“Many of our residents, businesses and visitors will see the Cathedral as the final piece of the rebuild. But we must acknowledge that the financial pressure all of these groups are under at the moment will make this challenging.”

Mark Stewart said the Minister of Finance, Nicola Willis was briefed about the longer-term funding issues and understands the situation.

“While the Cathedral is a place of worship for the Anglican Church, it is also an important civic and heritage building and a well-used community space. We recently commissioned New Zealand Institute of Economic Research (NZIER) to estimate the total economic value of reinstating Christ Church Cathedral. They estimated that the reinstated Cathedral could result in additional tourism spending of up to $20.8 million per year.

“The NZIER report stated that there has been around $1 billion of private and public sector investment in the streets around Cathedral Square since the earthquake, and a further $1 billion is planned for the next 10 years. They report that the Cathedral reinstatement will unlock the full value of these investments and support the wider regeneration of Christchurch.”

Mark Stewart said the reinstatement project has been and remains very complex.

“Essentially our assumptions at the start of the project were based on what advice we knew from experts and initial investigations. Getting inside the Cathedral in March last year was the last piece of the puzzle informing our design and construction methodology.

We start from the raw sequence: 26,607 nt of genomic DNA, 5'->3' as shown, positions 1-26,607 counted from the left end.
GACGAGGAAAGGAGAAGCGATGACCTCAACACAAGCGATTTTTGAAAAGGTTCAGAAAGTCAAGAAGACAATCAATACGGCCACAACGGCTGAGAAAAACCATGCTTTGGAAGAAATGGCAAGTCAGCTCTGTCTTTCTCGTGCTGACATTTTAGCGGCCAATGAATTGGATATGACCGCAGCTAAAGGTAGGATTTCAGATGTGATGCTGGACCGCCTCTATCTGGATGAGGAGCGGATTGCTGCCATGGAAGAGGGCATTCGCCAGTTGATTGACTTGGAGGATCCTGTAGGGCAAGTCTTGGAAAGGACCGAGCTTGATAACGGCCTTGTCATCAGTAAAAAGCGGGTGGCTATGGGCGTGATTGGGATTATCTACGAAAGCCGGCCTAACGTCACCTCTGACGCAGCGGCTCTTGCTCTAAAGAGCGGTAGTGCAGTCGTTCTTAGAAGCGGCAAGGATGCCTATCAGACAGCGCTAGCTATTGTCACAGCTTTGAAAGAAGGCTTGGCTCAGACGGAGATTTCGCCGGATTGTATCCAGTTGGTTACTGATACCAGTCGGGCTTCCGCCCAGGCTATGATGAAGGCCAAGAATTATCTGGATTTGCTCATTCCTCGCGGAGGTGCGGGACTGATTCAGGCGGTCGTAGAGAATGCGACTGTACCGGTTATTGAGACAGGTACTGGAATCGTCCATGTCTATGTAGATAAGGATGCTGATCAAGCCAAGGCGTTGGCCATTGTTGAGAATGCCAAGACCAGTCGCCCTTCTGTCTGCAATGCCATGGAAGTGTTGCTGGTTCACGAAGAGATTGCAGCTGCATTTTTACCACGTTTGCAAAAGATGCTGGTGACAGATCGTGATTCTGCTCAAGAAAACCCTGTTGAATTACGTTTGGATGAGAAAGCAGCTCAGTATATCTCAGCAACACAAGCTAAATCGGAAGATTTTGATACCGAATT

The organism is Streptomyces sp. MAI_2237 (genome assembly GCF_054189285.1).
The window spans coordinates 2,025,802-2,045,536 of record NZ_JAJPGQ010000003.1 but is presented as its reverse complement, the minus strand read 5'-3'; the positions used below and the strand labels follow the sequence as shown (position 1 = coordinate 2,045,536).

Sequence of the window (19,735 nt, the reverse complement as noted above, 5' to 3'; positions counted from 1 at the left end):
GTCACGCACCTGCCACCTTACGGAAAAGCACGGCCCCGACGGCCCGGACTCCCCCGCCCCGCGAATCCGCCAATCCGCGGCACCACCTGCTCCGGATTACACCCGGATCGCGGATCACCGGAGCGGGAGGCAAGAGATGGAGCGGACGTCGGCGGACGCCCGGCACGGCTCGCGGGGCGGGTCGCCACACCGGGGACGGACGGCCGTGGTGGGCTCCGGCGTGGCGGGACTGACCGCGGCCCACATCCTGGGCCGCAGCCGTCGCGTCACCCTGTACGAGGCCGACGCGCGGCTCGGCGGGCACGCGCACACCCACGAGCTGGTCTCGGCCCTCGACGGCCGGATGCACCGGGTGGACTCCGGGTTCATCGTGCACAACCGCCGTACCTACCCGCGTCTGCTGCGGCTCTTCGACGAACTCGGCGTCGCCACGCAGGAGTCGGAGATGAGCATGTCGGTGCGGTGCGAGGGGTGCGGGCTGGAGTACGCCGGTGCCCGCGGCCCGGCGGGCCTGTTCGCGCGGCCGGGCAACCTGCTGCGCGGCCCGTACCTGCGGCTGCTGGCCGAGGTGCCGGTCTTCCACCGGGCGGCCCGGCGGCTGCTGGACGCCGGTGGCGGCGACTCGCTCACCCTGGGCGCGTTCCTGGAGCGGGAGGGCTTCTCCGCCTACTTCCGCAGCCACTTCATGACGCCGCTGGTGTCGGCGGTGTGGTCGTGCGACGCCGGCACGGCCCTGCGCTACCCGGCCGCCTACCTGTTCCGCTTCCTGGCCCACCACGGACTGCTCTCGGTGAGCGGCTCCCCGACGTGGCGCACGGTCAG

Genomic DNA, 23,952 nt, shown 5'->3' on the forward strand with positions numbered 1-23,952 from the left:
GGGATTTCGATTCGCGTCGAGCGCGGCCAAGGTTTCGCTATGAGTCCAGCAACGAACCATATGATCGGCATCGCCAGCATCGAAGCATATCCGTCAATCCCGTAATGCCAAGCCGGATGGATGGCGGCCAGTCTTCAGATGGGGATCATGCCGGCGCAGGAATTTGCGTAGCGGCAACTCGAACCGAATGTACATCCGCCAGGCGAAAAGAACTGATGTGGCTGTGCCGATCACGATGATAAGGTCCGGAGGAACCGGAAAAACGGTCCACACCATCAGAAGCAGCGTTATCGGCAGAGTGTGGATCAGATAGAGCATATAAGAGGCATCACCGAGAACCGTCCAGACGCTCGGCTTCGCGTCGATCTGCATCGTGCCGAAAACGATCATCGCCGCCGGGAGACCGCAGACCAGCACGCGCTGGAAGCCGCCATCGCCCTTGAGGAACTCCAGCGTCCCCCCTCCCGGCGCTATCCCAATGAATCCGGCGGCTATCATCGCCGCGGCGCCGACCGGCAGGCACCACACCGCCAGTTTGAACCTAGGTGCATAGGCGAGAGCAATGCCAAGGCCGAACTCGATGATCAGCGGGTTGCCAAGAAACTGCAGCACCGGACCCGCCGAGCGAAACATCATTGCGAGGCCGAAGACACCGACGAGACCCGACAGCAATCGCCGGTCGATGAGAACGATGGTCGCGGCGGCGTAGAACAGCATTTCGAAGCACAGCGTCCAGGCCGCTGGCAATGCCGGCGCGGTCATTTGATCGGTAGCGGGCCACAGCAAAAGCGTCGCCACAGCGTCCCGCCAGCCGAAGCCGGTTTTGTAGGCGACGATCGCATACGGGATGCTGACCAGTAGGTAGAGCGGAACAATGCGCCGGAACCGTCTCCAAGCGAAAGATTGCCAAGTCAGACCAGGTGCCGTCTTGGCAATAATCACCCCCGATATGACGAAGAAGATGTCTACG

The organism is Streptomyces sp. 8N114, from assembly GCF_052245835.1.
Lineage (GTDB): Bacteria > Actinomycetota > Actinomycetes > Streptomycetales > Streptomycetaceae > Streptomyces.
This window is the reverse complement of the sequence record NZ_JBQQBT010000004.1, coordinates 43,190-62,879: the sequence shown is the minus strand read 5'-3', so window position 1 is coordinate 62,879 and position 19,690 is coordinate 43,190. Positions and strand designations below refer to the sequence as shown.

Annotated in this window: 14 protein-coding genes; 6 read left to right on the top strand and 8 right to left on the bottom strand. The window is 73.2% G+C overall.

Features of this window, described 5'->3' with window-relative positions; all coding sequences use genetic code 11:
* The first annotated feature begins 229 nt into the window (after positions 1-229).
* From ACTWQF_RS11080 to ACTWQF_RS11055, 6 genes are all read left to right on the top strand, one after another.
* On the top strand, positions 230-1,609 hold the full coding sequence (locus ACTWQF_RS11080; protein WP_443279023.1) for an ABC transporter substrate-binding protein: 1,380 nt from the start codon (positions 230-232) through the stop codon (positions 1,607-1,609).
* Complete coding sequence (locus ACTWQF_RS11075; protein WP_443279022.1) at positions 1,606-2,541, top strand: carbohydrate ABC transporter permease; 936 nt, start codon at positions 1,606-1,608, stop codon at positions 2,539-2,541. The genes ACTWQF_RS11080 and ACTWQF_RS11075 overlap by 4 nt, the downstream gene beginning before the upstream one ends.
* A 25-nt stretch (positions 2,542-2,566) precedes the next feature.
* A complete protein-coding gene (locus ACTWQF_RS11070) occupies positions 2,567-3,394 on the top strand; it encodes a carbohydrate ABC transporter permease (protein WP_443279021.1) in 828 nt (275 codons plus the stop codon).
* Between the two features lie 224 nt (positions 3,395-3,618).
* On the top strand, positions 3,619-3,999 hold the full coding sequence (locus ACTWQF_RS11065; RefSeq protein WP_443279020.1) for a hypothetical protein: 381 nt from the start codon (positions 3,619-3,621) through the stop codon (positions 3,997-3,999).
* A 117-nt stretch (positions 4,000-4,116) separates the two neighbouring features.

“Unfortunately, some of our early assumptions were proven wrong. For example, once inside the Cathedral we realised that the foundations were not as deep as perimeter foundations or as indicated in the 1881 drawing and the ground investigations raised more issues against assumed sequence and method of work for the foundations.

“Dewatering tests were also conducted late last year in the region of the tower that highlighted a unique anomaly creating challenges in the construction of the deeper foundation beneath the tower. This was despite obtaining a consent and carrying out dewater trials to the east in 2022, we could not have foreseen this problem happening, nor that it would occur in the worst possible locations. This has had a serious impact on the method, time and risk associated with the base of the tower and the lowered courtyard.

“Finally, we have been able to scope and quantify the amount of masonry work required to complete the project and obtained cost assessments in association with our masons. These figures indicate a much greater scope and time than allowed for in the estimate.